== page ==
Categories > Books > Sherlock Holmes

All this time

by headbangqueen 0 reviews

It had been three years and for John Hamish Watson much had changed. Not necessarily for the better of his heart and soul, but definitely for the better of his mental health.

Category: Sherlock Holmes - Rating: G - Genres: Angst - Published: 2012-03-13 - Updated: 2012-03-14 - 2458 words - Complete

It had been three years.

A lot of things had changed in that long lapse of time that seemed sometimes to flow ever so slowly, like it was fully ignorant of the pain and suffering it was causing. At first he tried to move on with his life, but he had found that he had nothing of it left. His life and all his time had been devoted solely to Sherlock and with him gone he had no other occupation to busy his already suffering mind and tarnished heart. Whenever he did attempt to do so, he found everything reminded him of him. The presence of one thing and the lack of another, all seemed to further tear his heart apart as if with wild and ferocious teeth. Even the people he could not tolerate, simply because they knew. They knew what had happened and they had been there and they knew how he suffered and the way they stared. The way they looked at him with their piercing eyes full of all the mourning and grief he had wanted to avoid so desperately, but which seemed to chase after him everywhere he went. Their eyes bored holes into his body and their words cut at his skin like razor blades. Their handshakes and pats on the back seemed like they were breaking every bone in his body and even when he walked away hurriedly, leaving them with the simple expression of 'I can't.', he could feel their compassionate stares drilling into his back and he just couldn't.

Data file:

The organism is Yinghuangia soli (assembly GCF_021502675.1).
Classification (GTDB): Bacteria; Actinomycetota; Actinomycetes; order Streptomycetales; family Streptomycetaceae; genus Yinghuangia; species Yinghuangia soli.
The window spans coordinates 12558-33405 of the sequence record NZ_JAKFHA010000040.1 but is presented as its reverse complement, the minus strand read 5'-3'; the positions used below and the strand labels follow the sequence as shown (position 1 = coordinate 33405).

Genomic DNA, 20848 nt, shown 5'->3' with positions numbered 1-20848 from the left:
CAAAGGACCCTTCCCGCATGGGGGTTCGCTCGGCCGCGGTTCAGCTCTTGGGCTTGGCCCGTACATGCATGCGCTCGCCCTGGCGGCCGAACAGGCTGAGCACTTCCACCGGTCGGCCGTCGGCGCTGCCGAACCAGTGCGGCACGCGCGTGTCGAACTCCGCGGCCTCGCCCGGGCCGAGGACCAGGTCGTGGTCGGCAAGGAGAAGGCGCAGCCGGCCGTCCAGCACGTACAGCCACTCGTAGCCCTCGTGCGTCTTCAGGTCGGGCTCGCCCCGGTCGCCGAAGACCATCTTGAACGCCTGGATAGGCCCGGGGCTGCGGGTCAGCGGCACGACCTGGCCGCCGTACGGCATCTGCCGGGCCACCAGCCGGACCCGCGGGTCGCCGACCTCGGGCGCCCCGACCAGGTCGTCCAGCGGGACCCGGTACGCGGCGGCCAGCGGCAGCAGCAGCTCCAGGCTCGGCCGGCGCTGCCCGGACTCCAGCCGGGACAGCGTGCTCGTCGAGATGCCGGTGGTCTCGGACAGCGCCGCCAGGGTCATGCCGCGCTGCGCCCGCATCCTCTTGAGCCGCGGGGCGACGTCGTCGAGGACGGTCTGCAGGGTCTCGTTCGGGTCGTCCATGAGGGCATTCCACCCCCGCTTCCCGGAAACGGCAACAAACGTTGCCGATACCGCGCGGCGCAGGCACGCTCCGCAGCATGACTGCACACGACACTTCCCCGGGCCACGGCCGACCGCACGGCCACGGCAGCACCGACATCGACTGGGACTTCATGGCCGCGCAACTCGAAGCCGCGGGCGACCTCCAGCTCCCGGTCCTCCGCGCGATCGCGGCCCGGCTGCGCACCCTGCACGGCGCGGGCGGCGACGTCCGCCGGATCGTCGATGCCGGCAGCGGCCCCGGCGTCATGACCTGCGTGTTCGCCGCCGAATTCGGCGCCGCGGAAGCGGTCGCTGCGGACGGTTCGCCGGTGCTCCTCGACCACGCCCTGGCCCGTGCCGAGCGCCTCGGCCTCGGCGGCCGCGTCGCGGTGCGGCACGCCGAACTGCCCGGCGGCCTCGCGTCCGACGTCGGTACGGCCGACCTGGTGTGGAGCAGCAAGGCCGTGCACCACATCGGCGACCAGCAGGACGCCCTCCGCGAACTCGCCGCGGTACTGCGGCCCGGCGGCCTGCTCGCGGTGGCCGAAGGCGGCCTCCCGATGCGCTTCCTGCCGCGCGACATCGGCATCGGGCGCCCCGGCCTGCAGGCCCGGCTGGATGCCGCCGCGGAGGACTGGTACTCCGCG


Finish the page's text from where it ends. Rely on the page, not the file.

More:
He had wanted to move on but he just couldn't.
So he slowly drifted away into the ocean of forgetfulness. He wanted to forget what happened and to wake, washed up on the shore of another reality, one where no one knew his name, nor his past, nor the horrors that had driven him there. So he did everything in his power to accomplish that. He moved out of the apartment. Mrs. Hudson's mere presence evoked in him too many fond and painful memories.